The Story of Uncle Bob
Uncle Bob & Peter
One day Uncle Bob looked unwell. Uncle Bob was a rooster we kept as a pet while we were living in Lusaka, Zambia. He had been eating less and was starting to get weak. The children were worried about him, and asked us if we could do anything to help him. My husband and I are medical doctors. We were used to treating humans, and we could take care of cats and dogs, but we had absolutely no idea what to do with a sick bird. When I talked with my husband about it, he suggested that I take him to the veterinary department at Zambia Medical University, which had been built by the Japanese government. I decided to take him there with the help of a man called Kabesa.
We arrived at the college, and asked if there were any bird specialists. An Indian professor and a short gentleman arrived and began to examine Uncle Bob. At first he asked me, “Does the chicken have a cough?”
“A cough?” I replied, a bit surprised, “Can chickens cough?”
The professor smiled at me. He opened Uncle Bob’s beak wide and took a good look. “Looks like mycoplasma pneumonia,” he said without hesitation.
“Mycoplasma pneumonia?,” I said to myself in wonder. “Can chickens get mycoplasma pneumonia?”
I had actually had mycoplasma pneumonia, suffering from a fever and coughing up sputum. I was diagnosed not only by my symptoms, but also a blood test. How could he have made such a quick diagnosis based purely on a physical exam? Anyhow, he was a professor, so I believed him.
He wrote up a prescription for an antibiotic called tetracycline, which later I bought from a pharmacy at the market, and administered to Uncle Bob via syringe twice a day for two weeks. Uncle Bob made a miraculous recovery, and went back to being a cheerful husband and father! So the professor’s diagnosis had been accurate after all. I was suddenly acutely aware how little I knew about veterinary medicine. Thinking back on that professor, he kind of looked like a bird. Maybe that’s what happens when you spend too much time with birds.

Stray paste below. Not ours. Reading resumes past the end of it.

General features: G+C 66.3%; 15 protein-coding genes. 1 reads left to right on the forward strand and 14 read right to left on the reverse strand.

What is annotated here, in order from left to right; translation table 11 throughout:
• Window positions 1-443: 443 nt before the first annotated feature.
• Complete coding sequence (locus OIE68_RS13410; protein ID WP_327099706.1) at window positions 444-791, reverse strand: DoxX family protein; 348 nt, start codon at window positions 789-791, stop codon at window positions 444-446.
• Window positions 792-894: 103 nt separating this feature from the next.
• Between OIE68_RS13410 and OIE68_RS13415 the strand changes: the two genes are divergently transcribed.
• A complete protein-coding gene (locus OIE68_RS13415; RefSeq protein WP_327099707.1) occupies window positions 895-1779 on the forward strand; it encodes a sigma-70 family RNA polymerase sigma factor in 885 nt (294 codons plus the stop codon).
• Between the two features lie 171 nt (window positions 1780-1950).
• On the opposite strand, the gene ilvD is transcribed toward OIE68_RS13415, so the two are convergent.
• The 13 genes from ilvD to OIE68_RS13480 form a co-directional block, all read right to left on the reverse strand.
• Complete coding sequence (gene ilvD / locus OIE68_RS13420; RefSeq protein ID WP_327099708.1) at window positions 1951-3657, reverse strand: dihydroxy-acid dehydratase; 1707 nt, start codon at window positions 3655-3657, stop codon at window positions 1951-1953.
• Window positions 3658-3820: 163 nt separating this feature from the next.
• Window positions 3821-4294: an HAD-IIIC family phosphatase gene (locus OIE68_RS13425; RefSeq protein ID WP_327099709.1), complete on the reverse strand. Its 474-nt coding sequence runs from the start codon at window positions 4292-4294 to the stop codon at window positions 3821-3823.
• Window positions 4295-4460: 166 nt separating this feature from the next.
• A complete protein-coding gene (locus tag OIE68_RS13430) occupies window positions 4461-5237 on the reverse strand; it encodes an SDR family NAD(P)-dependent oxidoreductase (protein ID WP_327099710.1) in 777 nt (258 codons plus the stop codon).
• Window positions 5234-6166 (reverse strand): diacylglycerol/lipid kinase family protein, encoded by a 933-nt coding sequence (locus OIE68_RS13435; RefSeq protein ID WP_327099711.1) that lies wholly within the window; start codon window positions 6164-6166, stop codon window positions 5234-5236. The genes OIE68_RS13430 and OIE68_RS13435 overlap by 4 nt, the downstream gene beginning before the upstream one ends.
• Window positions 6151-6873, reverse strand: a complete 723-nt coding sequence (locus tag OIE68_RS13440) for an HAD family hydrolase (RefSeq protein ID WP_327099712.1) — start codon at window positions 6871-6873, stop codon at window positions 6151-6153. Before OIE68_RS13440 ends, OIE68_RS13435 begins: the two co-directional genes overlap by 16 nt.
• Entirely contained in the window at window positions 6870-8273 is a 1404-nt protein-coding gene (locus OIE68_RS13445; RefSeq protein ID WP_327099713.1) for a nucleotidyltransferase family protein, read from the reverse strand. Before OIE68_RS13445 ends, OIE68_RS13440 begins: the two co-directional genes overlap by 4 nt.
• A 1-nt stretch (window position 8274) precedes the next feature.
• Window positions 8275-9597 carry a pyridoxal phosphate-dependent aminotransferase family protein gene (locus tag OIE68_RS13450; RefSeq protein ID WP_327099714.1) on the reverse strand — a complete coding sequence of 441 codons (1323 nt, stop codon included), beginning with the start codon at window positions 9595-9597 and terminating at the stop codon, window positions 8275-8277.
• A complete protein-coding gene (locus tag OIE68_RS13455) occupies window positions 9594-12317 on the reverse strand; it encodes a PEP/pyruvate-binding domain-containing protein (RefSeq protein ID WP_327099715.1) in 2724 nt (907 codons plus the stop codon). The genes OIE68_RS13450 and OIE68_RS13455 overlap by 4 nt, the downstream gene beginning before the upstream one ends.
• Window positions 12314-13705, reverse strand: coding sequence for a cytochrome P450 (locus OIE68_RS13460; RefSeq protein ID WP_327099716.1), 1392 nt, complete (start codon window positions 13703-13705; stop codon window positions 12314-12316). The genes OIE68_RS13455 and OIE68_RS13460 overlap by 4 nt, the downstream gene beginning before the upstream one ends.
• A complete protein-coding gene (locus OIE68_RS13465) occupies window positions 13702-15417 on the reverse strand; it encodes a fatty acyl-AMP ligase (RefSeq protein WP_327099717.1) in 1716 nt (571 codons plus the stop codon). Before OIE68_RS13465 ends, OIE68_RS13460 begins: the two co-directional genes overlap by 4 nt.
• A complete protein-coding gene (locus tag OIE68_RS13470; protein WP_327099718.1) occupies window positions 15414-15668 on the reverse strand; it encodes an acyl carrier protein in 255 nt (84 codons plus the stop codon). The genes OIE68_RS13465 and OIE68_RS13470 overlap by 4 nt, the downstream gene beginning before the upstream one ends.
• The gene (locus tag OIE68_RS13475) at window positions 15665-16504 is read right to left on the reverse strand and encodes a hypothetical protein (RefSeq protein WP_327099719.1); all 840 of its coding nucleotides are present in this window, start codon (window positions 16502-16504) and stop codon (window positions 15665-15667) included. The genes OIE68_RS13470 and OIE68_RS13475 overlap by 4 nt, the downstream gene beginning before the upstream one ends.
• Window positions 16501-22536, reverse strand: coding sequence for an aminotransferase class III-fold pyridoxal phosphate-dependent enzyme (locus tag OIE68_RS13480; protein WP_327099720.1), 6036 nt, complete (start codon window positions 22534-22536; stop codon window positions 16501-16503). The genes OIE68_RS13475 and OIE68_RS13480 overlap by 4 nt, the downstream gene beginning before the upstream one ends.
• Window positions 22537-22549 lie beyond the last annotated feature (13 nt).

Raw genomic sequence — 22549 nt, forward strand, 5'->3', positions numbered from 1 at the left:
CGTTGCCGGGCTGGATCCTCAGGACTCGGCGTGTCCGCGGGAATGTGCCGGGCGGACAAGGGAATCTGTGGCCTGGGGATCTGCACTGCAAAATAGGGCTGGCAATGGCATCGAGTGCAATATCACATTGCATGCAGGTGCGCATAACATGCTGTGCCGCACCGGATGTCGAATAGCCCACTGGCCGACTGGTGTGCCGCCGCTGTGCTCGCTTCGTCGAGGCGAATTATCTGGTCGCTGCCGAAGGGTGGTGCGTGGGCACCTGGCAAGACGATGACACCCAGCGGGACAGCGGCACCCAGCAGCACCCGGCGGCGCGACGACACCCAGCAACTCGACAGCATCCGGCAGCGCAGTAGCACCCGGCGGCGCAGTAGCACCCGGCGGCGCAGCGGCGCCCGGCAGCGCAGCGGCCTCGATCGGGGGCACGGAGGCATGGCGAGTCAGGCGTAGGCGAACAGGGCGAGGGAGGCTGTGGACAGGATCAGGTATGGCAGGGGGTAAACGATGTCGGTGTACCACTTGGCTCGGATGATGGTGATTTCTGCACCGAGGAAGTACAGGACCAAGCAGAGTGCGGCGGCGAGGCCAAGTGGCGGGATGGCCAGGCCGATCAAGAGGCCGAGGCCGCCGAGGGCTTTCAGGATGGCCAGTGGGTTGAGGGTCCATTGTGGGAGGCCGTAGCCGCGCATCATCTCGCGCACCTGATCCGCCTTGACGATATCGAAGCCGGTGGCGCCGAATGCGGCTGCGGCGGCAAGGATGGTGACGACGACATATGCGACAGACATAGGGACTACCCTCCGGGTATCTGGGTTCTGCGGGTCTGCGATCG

Uncle Bob continued to wake before five o’clock every morning and lived to see a ripe old age. When he died he left behind two wives and many children. I was worried about what would happen to his flock once he was gone. I thought we might need to buy another rooster. Soon, however, one of Bob’s sons, Peter, seemed to succeed his father’s position as head of the flock. He was small and white, and his little chirp could be heard squeaking first thing in the morning, right around when Uncle Bob used to crow. As the days went by, Peter grew more and more confident. We were all very moved, watching him grow.
We have a tendency to be attracted to people who are nice and strong, and have talents and abilities. Our pet chickens taught us the truth that with enthusiasm, commitment and affection we will have a greater impact on our society. They will forever be treasured in the hearts of our family. God blesses and helps each of us grow, doesn’t he?